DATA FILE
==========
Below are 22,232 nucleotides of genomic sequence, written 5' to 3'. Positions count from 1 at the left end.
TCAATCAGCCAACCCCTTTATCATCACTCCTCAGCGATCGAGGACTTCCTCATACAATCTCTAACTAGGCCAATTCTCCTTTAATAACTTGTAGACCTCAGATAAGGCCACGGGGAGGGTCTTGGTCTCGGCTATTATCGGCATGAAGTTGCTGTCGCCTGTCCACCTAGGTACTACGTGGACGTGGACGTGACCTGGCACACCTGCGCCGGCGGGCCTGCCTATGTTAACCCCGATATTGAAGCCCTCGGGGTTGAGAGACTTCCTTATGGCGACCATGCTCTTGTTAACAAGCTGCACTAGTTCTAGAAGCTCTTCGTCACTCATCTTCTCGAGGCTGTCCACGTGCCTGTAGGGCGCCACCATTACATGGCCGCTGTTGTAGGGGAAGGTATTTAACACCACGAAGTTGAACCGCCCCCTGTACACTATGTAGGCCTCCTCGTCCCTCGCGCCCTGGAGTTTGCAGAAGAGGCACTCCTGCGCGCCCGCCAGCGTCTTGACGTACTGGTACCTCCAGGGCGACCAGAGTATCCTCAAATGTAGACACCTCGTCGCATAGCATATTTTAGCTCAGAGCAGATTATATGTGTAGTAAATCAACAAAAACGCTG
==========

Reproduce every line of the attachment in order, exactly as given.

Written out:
Below are 22,232 nucleotides of genomic sequence, written 5' to 3'. Positions count from 1 at the left end.
TCAATCAGCCAACCCCTTTATCATCACTCCTCAGCGATCGAGGACTTCCTCATACAATCTCTAACTAGGCCAATTCTCCTTTAATAACTTGTAGACCTCAGATAAGGCCACGGGGAGGGTCTTGGTCTCGGCTATTATCGGCATGAAGTTGCTGTCGCCTGTCCACCTAGGTACTACGTGGACGTGGACGTGACCTGGCACACCTGCGCCGGCGGGCCTGCCTATGTTAACCCCGATATTGAAGCCCTCGGGGTTGAGAGACTTCCTTATGGCGACCATGCTCTTGTTAACAAGCTGCACTAGTTCTAGAAGCTCTTCGTCACTCATCTTCTCGAGGCTGTCCACGTGCCTGTAGGGCGCCACCATTACATGGCCGCTGTTGTAGGGGAAGGTATTTAACACCACGAAGTTGAACCGCCCCCTGTACACTATGTAGGCCTCCTCGTCCCTCGCGCCCTGGAGTTTGCAGAAGAGGCACTCCTGCGCGCCCGCCAGCGTCTTGACGTACTGGTACCTCCAGGGCGACCAGAGTATCCTCAAATGTAGACACCTCGTCGCATAGCATATTTTAGCTCAGAGCAGATTATATGTGTAGTAAATCAACAAAAACGCTG